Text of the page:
June 3, 2021

VCs, stop figuring out how to measure impact — just start having some

VC doesn't need a definite set of rules for measuring and tracking impact, just a few decent principles.

VCs and LPs are finally opening up to the idea of non-financial returns, in particular to ESG and impact factors. But when it comes to working these factors into their operations, there's still a lot of confusion.

What does impact mean? What role does ESG play in the impact discussion? And most importantly, how should we measure and track impact? 

Unlike in public markets, we do not need a definite set of rules in VC for measuring and tracking impact. Allowing funds to create and adopt their own rules will encourage diverse, innovative investment approaches as we shift from an industry solely aimed at financial gains to one that works towards a positive outcome for people, planet and profits. Younger investors, who are very focused on impact, will likely be important drivers in innovation here. 

We simply don’t have the time to negotiate a common VC framework.

There is no time 

First of all, we have less than 10 years to achieve the United Nations' Sustainable Development Goals (SDGs), and we have until 2050 to achieve the Paris targets — though accountability timelines may need to be longer. And we’re already failing to reach those targets.

We simply don’t have the time to negotiate a common VC framework.

Instead, we should utilise the frameworks that the financial and impact industry has been developing for over a decade and adopt a few best-practice and baseline principles that we outline below.

Second, it would be extremely difficult to create an all-encompassing set of rules for the VC industry given its diversity. VCs have an inherent need to differentiate their approaches to find an edge to raise capital and stand out, and thus have embraced a multitude of theses and approaches. Players should be able to pick and choose impact themes and topics most applicable to their investment strategy and model.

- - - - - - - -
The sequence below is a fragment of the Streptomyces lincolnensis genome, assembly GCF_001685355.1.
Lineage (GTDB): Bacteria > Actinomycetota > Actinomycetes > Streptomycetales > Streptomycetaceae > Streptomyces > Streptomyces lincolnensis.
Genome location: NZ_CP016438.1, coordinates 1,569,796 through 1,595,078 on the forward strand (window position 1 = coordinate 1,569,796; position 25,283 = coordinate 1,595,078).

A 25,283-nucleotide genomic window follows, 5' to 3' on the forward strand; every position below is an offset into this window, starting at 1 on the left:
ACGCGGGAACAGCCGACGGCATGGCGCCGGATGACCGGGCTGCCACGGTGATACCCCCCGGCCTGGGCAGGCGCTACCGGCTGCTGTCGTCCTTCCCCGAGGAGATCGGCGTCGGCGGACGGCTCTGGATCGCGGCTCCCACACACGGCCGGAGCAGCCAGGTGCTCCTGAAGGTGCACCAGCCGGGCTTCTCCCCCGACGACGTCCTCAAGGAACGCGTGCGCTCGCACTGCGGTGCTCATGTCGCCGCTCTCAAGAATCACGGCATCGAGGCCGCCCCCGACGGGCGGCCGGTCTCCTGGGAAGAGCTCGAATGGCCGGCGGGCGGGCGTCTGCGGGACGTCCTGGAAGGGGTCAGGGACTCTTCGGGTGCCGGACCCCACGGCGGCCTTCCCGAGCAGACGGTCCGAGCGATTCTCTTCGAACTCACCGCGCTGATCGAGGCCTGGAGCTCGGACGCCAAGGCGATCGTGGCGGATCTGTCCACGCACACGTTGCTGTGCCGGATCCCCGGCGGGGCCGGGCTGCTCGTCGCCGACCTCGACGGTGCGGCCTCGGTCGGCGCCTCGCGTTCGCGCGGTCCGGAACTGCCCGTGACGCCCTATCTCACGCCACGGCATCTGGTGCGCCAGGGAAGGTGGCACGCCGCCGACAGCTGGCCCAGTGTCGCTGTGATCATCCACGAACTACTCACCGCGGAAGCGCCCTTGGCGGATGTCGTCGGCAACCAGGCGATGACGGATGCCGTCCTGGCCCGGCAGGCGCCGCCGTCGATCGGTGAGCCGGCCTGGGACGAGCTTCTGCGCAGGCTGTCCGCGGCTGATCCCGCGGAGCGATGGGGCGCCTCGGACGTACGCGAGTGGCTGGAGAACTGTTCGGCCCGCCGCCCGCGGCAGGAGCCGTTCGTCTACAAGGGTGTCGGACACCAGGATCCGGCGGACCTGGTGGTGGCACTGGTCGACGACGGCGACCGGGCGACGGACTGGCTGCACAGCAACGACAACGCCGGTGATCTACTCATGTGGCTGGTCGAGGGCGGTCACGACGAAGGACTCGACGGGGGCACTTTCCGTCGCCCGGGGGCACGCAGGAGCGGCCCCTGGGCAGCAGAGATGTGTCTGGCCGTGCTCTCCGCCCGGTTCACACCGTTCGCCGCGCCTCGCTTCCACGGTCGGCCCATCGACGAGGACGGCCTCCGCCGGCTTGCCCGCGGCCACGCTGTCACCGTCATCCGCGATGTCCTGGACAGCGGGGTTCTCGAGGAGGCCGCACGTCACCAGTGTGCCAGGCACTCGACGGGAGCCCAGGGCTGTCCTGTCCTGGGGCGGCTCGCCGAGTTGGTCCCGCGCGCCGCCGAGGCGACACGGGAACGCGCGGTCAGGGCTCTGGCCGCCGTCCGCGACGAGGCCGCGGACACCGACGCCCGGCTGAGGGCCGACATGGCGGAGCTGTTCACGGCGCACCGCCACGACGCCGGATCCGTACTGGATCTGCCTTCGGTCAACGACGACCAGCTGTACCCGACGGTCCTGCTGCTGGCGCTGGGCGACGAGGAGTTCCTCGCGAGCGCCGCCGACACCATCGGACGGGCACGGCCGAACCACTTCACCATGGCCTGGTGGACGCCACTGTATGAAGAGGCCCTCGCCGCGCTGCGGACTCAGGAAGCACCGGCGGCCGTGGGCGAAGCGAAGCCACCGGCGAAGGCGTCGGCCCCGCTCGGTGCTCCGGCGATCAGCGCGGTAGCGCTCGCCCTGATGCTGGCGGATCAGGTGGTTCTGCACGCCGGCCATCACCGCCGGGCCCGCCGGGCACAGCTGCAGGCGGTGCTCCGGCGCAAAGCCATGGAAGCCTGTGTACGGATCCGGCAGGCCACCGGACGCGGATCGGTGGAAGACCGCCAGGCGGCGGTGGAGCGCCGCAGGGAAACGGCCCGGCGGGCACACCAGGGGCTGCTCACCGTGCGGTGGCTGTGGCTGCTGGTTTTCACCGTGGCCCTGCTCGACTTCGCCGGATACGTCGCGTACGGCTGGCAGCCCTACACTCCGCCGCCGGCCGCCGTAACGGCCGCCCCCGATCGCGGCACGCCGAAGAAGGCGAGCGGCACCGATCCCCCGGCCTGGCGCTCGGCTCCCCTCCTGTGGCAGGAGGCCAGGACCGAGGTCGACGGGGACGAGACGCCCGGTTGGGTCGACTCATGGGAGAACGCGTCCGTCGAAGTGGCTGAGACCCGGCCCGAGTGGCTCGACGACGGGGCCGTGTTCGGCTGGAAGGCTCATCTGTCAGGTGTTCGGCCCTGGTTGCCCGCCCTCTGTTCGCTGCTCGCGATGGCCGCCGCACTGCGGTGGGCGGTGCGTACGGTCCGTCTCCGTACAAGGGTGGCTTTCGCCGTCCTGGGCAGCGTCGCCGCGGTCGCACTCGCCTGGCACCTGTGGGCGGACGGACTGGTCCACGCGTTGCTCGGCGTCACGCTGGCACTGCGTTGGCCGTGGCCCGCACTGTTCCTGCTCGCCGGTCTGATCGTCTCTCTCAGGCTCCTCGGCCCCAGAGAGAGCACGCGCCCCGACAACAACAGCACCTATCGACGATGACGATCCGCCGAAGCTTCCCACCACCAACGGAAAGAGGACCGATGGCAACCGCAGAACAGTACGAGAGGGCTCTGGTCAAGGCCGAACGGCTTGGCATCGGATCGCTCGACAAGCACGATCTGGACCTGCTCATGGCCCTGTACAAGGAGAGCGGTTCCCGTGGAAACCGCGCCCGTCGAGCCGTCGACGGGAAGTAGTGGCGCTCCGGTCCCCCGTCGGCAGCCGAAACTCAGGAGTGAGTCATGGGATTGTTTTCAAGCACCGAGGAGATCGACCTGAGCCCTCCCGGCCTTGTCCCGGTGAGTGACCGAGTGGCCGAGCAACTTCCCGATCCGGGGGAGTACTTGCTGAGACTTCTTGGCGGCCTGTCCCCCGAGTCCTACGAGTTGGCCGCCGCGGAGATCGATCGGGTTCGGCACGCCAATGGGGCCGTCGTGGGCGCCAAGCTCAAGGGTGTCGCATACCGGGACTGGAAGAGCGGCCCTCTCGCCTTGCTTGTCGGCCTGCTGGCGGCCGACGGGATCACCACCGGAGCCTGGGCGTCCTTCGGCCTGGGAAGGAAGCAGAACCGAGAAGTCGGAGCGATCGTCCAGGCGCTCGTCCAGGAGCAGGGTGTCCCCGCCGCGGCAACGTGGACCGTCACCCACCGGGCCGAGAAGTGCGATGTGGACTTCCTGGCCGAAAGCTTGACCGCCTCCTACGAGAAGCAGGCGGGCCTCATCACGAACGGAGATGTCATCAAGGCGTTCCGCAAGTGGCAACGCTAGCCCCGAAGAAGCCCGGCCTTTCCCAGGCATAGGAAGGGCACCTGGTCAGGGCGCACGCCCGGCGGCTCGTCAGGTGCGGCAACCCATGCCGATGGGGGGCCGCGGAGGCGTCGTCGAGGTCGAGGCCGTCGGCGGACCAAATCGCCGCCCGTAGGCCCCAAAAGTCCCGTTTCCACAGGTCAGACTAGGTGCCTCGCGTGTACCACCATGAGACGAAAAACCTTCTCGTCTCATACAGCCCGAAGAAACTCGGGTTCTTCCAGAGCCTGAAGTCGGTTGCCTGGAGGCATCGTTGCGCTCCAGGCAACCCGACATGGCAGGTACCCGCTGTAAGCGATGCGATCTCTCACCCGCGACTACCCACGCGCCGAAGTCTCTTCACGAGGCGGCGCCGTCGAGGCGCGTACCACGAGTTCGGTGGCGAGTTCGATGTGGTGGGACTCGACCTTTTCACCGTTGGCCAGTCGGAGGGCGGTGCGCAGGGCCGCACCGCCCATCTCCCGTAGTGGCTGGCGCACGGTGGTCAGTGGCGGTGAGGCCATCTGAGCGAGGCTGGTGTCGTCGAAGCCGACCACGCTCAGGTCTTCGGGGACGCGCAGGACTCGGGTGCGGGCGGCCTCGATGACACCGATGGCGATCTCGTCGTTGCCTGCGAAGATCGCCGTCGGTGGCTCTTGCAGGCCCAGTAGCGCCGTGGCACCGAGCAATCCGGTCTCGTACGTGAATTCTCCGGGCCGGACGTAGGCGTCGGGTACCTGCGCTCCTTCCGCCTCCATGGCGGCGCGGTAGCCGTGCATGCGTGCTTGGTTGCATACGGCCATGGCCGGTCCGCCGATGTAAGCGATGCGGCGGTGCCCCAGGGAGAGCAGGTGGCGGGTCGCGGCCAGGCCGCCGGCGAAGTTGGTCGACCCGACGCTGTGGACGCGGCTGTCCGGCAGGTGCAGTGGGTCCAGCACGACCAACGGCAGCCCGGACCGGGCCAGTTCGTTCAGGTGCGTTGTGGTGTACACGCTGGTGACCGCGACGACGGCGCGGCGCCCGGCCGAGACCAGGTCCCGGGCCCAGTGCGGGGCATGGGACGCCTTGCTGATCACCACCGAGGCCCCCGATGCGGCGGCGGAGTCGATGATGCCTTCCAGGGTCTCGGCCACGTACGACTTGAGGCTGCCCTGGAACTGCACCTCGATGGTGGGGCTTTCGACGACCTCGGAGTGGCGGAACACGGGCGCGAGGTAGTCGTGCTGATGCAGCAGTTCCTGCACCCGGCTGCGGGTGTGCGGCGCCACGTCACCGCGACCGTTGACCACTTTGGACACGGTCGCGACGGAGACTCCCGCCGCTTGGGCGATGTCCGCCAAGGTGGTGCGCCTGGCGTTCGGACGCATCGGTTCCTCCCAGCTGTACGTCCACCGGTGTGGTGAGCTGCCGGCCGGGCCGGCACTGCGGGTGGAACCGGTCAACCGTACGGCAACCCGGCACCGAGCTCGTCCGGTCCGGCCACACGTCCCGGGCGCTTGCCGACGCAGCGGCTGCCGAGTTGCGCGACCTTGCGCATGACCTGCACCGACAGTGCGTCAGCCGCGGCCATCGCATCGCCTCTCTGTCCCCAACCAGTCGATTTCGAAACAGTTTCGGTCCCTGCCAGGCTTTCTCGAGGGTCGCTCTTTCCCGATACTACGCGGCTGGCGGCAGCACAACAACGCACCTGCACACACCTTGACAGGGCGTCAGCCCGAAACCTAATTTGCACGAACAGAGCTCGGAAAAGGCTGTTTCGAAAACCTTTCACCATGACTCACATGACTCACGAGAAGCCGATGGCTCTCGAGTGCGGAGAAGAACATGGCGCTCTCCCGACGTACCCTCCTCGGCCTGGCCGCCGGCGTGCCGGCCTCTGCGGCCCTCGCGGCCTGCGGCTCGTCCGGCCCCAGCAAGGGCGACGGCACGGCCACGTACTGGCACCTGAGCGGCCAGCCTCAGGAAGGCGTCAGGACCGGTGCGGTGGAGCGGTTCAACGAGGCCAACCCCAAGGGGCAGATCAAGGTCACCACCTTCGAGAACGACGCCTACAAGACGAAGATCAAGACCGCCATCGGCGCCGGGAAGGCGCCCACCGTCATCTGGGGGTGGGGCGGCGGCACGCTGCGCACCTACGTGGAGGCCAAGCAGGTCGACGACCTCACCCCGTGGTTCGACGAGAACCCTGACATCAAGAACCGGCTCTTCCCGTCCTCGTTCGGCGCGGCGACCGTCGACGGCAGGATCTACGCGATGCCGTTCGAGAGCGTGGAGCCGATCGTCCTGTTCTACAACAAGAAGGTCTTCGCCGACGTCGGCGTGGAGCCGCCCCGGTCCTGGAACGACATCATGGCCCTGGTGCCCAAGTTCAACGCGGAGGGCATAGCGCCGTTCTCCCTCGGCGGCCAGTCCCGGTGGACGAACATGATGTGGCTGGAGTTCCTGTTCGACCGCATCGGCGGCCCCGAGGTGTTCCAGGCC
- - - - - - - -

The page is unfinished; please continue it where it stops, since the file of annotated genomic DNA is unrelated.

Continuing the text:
Make your criteria clear 

The industry needs no more than a few decent principles, as we alluded to earlier. These will make it harder for VCs or startups to have an excuse for not having impact guidelines, since the market will expect these to be disclosed in the future. These principles will also help build trust and simplify comparison. 

Any fund should have a clear investable universe and exclusionary criteria and make explicit any impact or sustainability objectives in the prospectus. The fund’s documentation should make clear to investors and entrepreneurs what may happen if a portfolio company pivots into an excluded area.

Portfolio founders also need to be aware of the fiduciary duty of the investor to its LPs, which should in turn also help both keep their eyes on their triple-bottom-line outcomes and impact. 

And while non-impact investors might not want to add cumbersome terms to a term sheet, ideally impact investors, in particular, would bake their philosophy into the term sheet. The term sheet should include a pledge for transparency and obligate the founders to annually report:

  • Scope 1, 2 and 3 emissions — all direct and indirect emissions produced by a company
  • A comment on the theory of change and how you are affecting your environment through your actions
  • Double materiality  — companies should report on factors that influence the value of the business but also other stakeholders such as people and the environment
By now it should be clear that damaging the environment and the livelihood of people for purely financial gains is bad business.

There are no criteria as to what would happen if these went in the wrong direction, but an obligation to the board to be transparent should ensure that the original mission is not lost.

These simple principles can be applied by any VC — no matter whether they are primarily interested in creating impact or not. VCs already use exclusion criteria by focusing on certain industries and thematics. Adding exclusion criteria on bad business practice should be part of due diligence anyway — and by now it should be clear that damaging the environment and the livelihood of people for purely financial gains is bad business.  

So what are we waiting for?